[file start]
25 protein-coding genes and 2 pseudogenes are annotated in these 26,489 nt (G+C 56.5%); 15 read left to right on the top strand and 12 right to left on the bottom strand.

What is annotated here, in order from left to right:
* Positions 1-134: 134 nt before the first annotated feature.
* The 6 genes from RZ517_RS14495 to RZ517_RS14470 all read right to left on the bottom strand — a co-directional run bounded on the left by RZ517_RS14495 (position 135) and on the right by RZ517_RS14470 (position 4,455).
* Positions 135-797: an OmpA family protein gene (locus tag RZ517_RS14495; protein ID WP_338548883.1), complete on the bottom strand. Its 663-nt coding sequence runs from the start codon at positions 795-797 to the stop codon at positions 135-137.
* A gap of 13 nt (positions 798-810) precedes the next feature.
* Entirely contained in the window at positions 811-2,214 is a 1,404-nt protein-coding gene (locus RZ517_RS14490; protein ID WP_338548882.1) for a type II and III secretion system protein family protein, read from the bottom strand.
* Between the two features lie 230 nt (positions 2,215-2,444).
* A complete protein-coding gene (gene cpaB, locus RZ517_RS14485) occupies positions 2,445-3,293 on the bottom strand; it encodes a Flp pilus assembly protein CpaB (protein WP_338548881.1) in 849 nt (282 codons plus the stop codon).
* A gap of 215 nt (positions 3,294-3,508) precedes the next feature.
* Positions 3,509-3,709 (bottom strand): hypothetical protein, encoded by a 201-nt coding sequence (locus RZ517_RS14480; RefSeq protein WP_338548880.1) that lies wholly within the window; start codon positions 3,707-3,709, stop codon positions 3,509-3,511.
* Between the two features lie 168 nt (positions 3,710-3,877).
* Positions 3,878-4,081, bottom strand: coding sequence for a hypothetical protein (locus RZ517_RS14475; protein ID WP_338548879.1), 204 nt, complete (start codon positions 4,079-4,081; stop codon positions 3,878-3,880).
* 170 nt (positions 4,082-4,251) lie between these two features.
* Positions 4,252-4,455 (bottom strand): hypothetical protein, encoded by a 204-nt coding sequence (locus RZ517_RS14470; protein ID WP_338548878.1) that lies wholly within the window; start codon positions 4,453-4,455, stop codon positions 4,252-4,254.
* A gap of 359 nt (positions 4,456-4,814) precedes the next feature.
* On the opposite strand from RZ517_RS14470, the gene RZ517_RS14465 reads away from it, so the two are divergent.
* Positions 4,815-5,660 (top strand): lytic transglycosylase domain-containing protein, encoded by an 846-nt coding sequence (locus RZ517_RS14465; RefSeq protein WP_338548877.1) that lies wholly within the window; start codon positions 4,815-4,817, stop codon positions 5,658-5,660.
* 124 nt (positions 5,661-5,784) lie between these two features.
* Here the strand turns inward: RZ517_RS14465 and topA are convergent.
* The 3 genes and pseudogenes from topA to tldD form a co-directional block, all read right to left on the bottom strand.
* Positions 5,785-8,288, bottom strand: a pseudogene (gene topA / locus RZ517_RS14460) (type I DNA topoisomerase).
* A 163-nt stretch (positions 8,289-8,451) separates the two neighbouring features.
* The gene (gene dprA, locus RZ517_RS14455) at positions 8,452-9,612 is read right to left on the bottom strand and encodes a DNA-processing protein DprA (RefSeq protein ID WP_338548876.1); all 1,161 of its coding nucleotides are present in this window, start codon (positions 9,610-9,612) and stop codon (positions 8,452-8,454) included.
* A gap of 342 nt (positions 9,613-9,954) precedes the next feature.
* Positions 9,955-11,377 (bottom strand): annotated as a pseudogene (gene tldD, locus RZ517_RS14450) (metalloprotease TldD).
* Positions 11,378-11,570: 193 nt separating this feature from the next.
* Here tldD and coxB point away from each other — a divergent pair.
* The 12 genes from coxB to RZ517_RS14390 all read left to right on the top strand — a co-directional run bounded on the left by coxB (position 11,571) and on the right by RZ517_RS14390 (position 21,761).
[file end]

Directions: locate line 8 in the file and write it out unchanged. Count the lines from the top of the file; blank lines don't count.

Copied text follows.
* Between the two features lie 230 nt (positions 2,215-2,444).